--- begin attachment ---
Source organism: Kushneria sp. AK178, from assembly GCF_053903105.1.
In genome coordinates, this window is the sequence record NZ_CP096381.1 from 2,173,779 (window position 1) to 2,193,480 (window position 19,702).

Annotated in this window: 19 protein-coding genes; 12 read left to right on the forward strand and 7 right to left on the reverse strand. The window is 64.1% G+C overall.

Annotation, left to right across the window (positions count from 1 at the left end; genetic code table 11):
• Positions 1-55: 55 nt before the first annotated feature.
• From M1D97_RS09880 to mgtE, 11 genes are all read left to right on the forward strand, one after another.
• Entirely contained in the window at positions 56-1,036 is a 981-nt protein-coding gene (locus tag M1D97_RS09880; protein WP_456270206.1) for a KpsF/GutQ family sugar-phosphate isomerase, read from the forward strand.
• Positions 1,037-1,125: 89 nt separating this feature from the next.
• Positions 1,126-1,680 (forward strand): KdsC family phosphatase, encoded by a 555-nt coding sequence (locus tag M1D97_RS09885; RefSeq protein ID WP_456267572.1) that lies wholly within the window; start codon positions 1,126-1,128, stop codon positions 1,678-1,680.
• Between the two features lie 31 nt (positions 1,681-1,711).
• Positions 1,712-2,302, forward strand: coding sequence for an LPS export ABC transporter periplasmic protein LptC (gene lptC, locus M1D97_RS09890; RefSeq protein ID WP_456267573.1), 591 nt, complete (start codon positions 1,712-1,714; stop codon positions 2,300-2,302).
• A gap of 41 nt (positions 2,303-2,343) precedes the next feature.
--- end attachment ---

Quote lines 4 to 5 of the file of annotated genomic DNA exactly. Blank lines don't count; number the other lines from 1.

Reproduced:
Annotation, left to right across the window (positions count from 1 at the left end; genetic code table 11):
• Positions 1-55: 55 nt before the first annotated feature.